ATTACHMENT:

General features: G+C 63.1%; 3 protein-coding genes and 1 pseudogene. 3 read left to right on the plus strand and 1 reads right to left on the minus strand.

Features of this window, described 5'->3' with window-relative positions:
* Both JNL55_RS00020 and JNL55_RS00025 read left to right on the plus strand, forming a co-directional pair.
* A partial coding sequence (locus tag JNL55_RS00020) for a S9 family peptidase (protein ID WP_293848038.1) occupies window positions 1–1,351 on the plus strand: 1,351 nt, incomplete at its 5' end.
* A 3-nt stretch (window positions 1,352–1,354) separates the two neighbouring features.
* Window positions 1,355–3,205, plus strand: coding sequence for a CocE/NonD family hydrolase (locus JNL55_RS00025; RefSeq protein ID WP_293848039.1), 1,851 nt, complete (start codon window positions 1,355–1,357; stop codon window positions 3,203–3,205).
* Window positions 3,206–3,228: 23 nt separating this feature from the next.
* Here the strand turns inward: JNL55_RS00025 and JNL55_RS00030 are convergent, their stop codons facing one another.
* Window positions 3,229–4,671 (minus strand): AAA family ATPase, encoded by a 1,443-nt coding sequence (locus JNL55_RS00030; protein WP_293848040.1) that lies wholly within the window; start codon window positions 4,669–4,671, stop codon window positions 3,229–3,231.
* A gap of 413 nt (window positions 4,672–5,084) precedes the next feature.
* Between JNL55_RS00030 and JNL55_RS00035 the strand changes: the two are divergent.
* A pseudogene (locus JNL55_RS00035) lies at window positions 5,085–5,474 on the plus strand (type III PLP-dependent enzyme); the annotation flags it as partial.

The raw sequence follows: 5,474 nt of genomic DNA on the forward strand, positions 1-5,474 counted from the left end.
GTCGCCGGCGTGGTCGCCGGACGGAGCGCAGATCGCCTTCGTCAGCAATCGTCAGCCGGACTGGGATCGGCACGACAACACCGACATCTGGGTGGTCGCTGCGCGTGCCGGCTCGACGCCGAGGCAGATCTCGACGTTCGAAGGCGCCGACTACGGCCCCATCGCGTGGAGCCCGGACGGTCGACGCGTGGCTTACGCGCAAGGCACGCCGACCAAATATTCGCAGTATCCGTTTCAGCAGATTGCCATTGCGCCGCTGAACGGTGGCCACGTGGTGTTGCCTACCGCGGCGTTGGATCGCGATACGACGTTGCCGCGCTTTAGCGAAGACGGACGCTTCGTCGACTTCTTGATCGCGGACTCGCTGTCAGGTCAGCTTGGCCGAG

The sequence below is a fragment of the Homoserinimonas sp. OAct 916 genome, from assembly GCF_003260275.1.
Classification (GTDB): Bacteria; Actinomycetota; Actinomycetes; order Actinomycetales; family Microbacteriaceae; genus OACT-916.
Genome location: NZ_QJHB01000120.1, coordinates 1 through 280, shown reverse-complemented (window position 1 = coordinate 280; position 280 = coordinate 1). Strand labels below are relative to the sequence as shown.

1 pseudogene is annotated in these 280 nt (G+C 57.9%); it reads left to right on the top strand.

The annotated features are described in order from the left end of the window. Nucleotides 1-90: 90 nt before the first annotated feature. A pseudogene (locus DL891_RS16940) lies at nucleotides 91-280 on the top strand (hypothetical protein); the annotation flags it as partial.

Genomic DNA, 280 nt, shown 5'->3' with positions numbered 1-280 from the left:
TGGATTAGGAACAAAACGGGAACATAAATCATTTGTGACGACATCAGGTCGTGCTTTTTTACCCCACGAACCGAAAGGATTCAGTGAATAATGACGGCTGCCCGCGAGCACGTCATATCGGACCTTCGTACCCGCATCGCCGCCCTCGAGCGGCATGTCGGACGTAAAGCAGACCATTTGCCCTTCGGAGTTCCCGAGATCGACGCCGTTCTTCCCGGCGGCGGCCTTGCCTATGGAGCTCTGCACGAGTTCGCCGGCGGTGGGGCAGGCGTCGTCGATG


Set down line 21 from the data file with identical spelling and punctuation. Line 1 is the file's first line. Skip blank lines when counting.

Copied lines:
TGGATTAGGAACAAAACGGGAACATAAATCATTTGTGACGACATCAGGTCGTGCTTTTTTACCCCACGAACCGAAAGGATTCAGTGAATAATGACGGCTGCCCGCGAGCACGTCATATCGGACCTTCGTACCCGCATCGCCGCCCTCGAGCGGCATGTCGGACGTAAAGCAGACCATTTGCCCTTCGGAGTTCCCGAGATCGACGCCGTTCTTCCCGGCGGCGGCCTTGCCTATGGAGCTCTGCACGAGTTCGCCGGCGGTGGGGCAGGCGTCGTCGATG